As a Practical Matter: Tips for Successful Travel in Southeast Asia


If my posts the last few weeks have piqued your interest in traveling to Southeast Asia (and I hope they have), then you might want to bookmark this post for future reference. To wrap up my series of posts about my travels in Cambodia and Vietnam, I’m offering my Top 10 Practical Tips for Traveling in Southeast Asia:

1. Plan to sweat. There’s no way to sugarcoat this: it’s really hot in Southeast Asia. Even after being in humidity “training” here in DC for three months, I was still taken aback by how sweltering it was in Cambodia and Vietnam. You would not believe the amount of sweat your body can produce in those conditions. So: wear lightweight, sweat-wicking clothes; drink lots and lots and lots of water (don’t worry about needing a bathroom; you’ll sweat most of it out); and pace yourself. After just a couple of hours outside, you’ll be tired. After 7 hours of touring the Angkor Wat temples, I was about to collapse. (When our guide suggested we make “just one more stop,” I could’ve cried – or punched him.) A hotel with a pool is an excellent investment, by the way. You will use it.

2. Block the sun. To state two obvious facts: First, the sun is powerful in this part of the world. And second, the pursuit of unattainable beauty is a universal condition. In Cambodia and Vietnam, fair skin is the beauty ideal, and women spend a great deal of money on chemical products to lighten their skin. (Apparently my skin tone is perfect, by their standards.) Then they have to completely cover themselves up (with gloves, long sleeves, long pants, and face masks) when they go outside. For those of us who can’t tolerate wearing all those clothes in 90-degree heat, sunscreen is essential. I also learned that an umbrella is much better than a hat for sun protection. An umbrella provides shade for more square inches of your skin and it allows cooling air to continue flowing around your head. It’s very common to see people walking around with umbrellas in the sun in Southeast Asia; it’s not so common in the US. But I’m now determined to make it “A Thing” here, too.

3. Let yourself go a little. Given the demands of Tips 1 and 2, trying to look spiffy all the time is a futile effort. Choose your clothes for practicality and comfort. And I recommend against mascara.

4. Count your dollars. In Cambodia, the US dollar is not only widely accepted, it’s often preferred. And I was surprised to discover that US money is accepted in Vietnam, too – pretty much everywhere except government-run facilities. Bring plenty of dollars with you, but only small bills (anything larger than a 5 is met with deep suspicion) and only bills in good condition. When you pay in US dollars, generally they’ll give you change in the local currency. With my stash of cash and my credit card, I went the entire trip without ever having to hit an ATM.

5. Be friendly…but not too friendly. The Cambodians and Vietnamese are incredibly friendly people. Showing anger and frustration is considered rude and will be unlikely to produce the result you want. On the other hand, public displays of affection are very much frowned upon.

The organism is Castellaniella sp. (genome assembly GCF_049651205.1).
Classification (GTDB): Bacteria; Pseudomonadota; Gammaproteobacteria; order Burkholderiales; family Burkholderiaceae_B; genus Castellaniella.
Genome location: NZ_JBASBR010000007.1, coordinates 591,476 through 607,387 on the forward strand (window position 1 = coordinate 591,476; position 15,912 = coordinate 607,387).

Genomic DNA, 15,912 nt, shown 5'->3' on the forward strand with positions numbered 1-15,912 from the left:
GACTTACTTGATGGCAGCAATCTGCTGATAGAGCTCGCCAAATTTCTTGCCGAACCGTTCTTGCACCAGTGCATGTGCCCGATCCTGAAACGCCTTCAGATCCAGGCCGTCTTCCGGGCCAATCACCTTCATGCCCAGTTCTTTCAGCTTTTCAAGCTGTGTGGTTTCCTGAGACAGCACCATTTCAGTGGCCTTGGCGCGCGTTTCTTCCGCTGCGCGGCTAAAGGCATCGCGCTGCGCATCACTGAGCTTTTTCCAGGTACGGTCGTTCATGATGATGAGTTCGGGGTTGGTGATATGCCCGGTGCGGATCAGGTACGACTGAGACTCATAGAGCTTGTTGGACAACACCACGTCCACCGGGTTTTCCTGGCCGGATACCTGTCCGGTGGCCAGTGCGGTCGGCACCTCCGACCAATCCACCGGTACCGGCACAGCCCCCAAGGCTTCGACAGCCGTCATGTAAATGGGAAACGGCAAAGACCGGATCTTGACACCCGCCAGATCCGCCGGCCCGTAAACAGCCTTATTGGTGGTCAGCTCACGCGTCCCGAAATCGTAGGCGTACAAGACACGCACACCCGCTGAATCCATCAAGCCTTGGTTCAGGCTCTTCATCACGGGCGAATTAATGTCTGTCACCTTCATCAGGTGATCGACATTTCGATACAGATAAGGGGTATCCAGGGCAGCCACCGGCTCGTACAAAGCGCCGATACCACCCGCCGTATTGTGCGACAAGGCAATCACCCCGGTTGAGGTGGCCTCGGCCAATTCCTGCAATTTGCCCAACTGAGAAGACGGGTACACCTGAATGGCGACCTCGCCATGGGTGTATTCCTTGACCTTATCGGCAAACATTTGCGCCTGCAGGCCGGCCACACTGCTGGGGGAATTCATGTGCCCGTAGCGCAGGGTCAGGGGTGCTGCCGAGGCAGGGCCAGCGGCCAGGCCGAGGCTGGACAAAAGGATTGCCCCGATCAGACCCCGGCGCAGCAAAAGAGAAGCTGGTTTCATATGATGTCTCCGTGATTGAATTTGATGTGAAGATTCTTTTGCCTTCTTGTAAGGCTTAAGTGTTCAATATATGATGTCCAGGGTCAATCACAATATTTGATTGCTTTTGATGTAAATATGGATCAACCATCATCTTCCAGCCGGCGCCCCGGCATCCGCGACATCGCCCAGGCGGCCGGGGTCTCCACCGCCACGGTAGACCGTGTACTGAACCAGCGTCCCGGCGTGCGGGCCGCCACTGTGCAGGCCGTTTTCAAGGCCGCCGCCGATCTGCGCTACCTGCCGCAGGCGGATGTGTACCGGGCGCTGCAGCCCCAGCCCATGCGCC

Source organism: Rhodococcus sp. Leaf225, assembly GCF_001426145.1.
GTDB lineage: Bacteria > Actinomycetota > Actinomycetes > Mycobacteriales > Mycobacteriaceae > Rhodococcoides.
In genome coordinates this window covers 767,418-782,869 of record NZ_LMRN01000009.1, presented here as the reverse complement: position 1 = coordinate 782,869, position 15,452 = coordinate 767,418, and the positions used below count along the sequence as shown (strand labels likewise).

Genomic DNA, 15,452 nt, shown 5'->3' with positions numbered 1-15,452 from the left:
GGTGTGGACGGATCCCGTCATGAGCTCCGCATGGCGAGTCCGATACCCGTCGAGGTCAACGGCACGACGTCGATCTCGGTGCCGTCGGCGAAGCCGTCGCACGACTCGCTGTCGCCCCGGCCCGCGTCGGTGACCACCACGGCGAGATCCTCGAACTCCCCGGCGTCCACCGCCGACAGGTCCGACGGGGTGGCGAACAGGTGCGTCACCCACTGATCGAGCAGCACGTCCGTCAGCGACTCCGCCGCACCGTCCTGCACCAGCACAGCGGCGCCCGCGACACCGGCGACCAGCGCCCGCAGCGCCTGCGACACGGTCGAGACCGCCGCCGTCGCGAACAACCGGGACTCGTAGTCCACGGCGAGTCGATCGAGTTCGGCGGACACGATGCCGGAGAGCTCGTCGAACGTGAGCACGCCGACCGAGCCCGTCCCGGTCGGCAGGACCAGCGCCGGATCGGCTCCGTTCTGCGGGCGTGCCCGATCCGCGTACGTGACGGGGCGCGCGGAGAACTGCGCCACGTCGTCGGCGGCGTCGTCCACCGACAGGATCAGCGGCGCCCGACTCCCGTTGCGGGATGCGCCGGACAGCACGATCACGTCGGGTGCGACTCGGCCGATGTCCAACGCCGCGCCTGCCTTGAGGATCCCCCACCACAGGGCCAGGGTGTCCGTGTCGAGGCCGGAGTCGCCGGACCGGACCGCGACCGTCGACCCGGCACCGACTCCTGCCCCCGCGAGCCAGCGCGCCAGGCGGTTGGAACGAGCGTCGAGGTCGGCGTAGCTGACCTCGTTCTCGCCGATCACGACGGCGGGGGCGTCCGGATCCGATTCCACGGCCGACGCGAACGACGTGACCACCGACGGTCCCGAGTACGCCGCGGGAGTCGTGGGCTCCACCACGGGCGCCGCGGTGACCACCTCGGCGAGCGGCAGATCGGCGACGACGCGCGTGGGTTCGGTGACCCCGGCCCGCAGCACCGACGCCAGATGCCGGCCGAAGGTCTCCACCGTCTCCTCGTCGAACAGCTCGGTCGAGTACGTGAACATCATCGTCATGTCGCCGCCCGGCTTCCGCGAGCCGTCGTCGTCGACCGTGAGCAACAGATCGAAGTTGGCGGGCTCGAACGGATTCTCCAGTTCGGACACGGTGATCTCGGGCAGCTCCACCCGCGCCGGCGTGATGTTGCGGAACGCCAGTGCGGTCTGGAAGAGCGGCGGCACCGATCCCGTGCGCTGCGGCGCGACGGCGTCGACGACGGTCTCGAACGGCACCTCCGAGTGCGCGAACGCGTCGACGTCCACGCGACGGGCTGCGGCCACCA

6. Be modest. When they tell you that you must be covered up to visit monasteries and temples, they mean it. No sleeveless shirts (a shawl thrown around your shoulders won’t cut it), no plunging necklines, and no shorts – those scandalous knees have to be covered, too!

7. Shop considerately. A certain amount of polite haggling is acceptable when shopping at markets and with street vendors. (For example, if you offer to buy more than one of something, they’ll usually drop the price.) But don’t be a jerk about it. For one thing, most of the products are already incredibly cheap by Western standards. More importantly, many of the people who live in these countries are very poor. (Remember what I wrote last week, about the millions of Cambodians who live on the edge of poverty.) A few dollars can make a tremendous difference in their lives. You, on the other hand, spent thousands of dollars to travel to Asia and can surely spare a few more for a nice souvenir. Right?

8. Watch your intake. You know all that water I just told you to drink? Unfortunately, it needs to be bottled. Tap water isn’t safe for our delicate bellies in either Cambodia or Vietnam. Also, stay away from raw produce unless you peel it yourself and, in most cases, ice. (I did, however, have several iced Vietnamese coffees from restaurants and never had a problem. Did I mention that they put sweetened condensed milk in their iced coffee? Totally worth risking the ice for that.)

9. Watch your step. The traffic in Southeast Asia is mindboggling, as you can see for yourself in one of my earlier posts. Now imagine trying to cross the street in that traffic. It can be done, but you need to be vigilant. The key is to keep moving at a steady walking pace (don’t run!), and the motorbikes and cars and buses and tuk-tuks will always manage to veer around you. I wish I could trust US drivers to do the same.

10. Carry the essentials. The things you should have with you at all times: water, Purell, toilet paper, and an open mind. So armed, you can go forth and have an amazing adventure in Southeast Asia.


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